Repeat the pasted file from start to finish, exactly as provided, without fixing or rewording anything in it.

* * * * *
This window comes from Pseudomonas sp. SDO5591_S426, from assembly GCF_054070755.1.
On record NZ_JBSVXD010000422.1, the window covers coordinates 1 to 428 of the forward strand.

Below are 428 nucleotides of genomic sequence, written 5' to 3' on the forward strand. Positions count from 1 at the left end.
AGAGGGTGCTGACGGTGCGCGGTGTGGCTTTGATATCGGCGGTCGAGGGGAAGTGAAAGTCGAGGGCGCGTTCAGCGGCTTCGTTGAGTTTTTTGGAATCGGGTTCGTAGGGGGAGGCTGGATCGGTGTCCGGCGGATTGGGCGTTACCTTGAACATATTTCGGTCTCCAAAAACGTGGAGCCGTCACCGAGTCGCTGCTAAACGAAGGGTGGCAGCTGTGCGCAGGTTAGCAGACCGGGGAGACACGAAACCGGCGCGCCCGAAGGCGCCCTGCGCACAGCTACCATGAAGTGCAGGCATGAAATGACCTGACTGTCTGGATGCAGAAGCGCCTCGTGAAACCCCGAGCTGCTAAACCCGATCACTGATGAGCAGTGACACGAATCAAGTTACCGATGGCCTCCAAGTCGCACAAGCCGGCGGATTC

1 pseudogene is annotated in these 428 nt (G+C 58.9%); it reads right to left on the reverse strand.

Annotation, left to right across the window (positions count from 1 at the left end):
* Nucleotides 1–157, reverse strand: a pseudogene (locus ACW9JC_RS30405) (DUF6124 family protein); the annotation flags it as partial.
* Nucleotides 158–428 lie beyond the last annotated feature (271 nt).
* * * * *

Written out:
This window comes from Pseudomonas sp. SDO5591_S426, from assembly GCF_054070755.1.
On record NZ_JBSVXD010000422.1, the window covers coordinates 1 to 428 of the forward strand.

Below are 428 nucleotides of genomic sequence, written 5' to 3' on the forward strand. Positions count from 1 at the left end.
AGAGGGTGCTGACGGTGCGCGGTGTGGCTTTGATATCGGCGGTCGAGGGGAAGTGAAAGTCGAGGGCGCGTTCAGCGGCTTCGTTGAGTTTTTTGGAATCGGGTTCGTAGGGGGAGGCTGGATCGGTGTCCGGCGGATTGGGCGTTACCTTGAACATATTTCGGTCTCCAAAAACGTGGAGCCGTCACCGAGTCGCTGCTAAACGAAGGGTGGCAGCTGTGCGCAGGTTAGCAGACCGGGGAGACACGAAACCGGCGCGCCCGAAGGCGCCCTGCGCACAGCTACCATGAAGTGCAGGCATGAAATGACCTGACTGTCTGGATGCAGAAGCGCCTCGTGAAACCCCGAGCTGCTAAACCCGATCACTGATGAGCAGTGACACGAATCAAGTTACCGATGGCCTCCAAGTCGCACAAGCCGGCGGATTC

1 pseudogene is annotated in these 428 nt (G+C 58.9%); it reads right to left on the reverse strand.

Annotation, left to right across the window (positions count from 1 at the left end):
* Nucleotides 1–157, reverse strand: a pseudogene (locus ACW9JC_RS30405) (DUF6124 family protein); the annotation flags it as partial.
* Nucleotides 158–428 lie beyond the last annotated feature (271 nt).